Published September 18, 2001
Volume 9, Number 9

C.H. Robinson Keeps Goods on the Move, Worldwide 
Hacienda Facility Serves as Company's Western Hub for Intermodal Transport
CH Robinson
The short-walled cubicles of C.H. Robinson's Hacienda office allow employees easy access
to each other in the fast-paced environment.

By Jay Hipps
Network Editor 

A transportation company that doesn't own any trucks, trains, or ships might seem like a novelty. It's a formula that's worked quite well, however, for C.H. Robinson Company, which recently opened an office in the park. Despite not owning any equipment, they provide outsourced transportation services for a host of companies, totalling 10,000 truckloads per day across the country and countless other shipments via rail, air, and sea.

"Our business model allows us to be flexible to our customers' needs, because we can react more quickly to those needs," explains Joseph Barsi, general manager. "We have 20,000 contract carriers in our system with over 800,000 pieces of equipment and that lets us match up the right service to our customers." 

In addition to the vast number of contract carriers available to the company, C.H. Robinson also handles overseas shipping by sea, air, and other forms of transportation. Shipments by a combination of rail-and-truck -- known as "intermodal transportation" -- are the responsibility of the Hacienda office. 

"This is a strong market for intermodal because that method is only economical when your product moves 1,000 miles or more," explains Todd Traut, intermodal operations manager for the enterprise. "Most of the freight that moves east out of California goes at least that far -- it's almost 800 miles just to Salt Lake City."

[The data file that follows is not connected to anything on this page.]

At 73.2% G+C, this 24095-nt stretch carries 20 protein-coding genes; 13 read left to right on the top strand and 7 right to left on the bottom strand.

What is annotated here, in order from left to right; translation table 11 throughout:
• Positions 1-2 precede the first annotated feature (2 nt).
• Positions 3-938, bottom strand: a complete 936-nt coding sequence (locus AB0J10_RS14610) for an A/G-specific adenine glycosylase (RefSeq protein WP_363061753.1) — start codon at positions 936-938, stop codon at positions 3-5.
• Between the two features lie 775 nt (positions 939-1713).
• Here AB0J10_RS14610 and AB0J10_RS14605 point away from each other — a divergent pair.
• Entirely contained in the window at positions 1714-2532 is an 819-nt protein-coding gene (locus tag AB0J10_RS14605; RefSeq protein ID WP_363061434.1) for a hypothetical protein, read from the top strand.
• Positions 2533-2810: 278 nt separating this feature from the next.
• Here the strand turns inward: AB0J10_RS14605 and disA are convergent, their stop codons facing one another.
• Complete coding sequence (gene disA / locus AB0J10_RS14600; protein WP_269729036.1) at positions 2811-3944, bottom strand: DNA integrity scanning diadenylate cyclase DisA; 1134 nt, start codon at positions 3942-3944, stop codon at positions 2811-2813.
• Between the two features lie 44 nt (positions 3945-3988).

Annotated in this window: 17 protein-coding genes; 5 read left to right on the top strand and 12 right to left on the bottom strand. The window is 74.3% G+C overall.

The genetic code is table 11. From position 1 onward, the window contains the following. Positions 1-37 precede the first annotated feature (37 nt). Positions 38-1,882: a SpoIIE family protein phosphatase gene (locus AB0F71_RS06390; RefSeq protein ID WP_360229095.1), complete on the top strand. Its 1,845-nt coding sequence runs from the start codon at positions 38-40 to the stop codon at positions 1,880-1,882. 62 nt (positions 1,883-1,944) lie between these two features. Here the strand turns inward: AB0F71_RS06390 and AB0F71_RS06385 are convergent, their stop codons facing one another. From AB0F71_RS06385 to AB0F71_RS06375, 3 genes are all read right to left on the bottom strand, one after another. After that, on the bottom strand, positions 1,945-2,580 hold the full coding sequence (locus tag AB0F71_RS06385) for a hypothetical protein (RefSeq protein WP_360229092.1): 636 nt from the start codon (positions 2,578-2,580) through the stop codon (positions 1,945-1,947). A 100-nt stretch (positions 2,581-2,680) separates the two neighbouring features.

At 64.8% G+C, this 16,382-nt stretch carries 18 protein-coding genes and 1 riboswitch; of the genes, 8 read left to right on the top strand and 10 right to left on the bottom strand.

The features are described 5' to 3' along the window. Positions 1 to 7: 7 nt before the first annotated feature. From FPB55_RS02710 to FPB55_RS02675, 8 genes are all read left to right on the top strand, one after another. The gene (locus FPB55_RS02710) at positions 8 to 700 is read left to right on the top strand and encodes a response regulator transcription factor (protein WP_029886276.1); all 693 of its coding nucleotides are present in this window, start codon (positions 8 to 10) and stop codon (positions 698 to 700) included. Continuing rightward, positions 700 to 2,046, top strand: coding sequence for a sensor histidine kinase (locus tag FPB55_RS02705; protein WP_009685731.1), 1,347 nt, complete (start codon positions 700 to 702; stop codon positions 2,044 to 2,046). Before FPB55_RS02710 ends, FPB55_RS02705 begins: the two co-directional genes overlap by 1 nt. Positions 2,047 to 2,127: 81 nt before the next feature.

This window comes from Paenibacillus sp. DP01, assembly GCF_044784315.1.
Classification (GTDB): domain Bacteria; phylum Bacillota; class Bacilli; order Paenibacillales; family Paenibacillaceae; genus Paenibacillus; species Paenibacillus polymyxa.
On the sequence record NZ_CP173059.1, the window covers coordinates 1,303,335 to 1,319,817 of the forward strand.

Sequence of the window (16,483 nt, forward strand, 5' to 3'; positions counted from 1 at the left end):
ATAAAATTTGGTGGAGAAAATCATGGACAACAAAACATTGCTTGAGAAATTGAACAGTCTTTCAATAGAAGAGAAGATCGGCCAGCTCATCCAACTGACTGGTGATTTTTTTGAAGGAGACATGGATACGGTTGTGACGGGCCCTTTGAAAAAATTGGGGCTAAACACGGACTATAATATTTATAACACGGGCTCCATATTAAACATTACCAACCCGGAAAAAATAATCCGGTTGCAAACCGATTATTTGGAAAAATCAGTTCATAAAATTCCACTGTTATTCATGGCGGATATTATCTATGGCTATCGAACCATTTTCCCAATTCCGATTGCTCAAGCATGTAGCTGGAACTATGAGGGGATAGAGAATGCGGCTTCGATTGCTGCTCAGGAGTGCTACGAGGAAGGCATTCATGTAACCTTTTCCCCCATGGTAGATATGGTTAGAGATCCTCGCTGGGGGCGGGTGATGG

C.H. Robinson was founded in 1905 as the buying arm for a Midwest grocery wholesaler, sourcing produce for customers and transporting it to their locations. 

"We got our culture from hauling produce, which is one of the most demanding items to haul," adds Barsi. "Because it's perishable, it has to be kept at a certain temperature, treated with care, and spend as little time as possible in transit. Transportation evolved into a broader business for us." 

The company's intermodal division started in the 1950's, when trailers were first "piggybacked" onto railroad flat cars. Now, it's a common practice -- the company has contracts with over 800 carriers across the country who specialize in drayage, as the practice is known, as well as all of the major railroads. 

The Hacienda office is responsible for intermodal operations for the Western Region, which consists of everything west of the Rocky Mountains plus Texas. 

"We also support our branch offices in Mexico," Traut adds. It's a big job, but it's a big company -- C.H. Robinson has 138 offices in the U.S. and others in Europe and South America.

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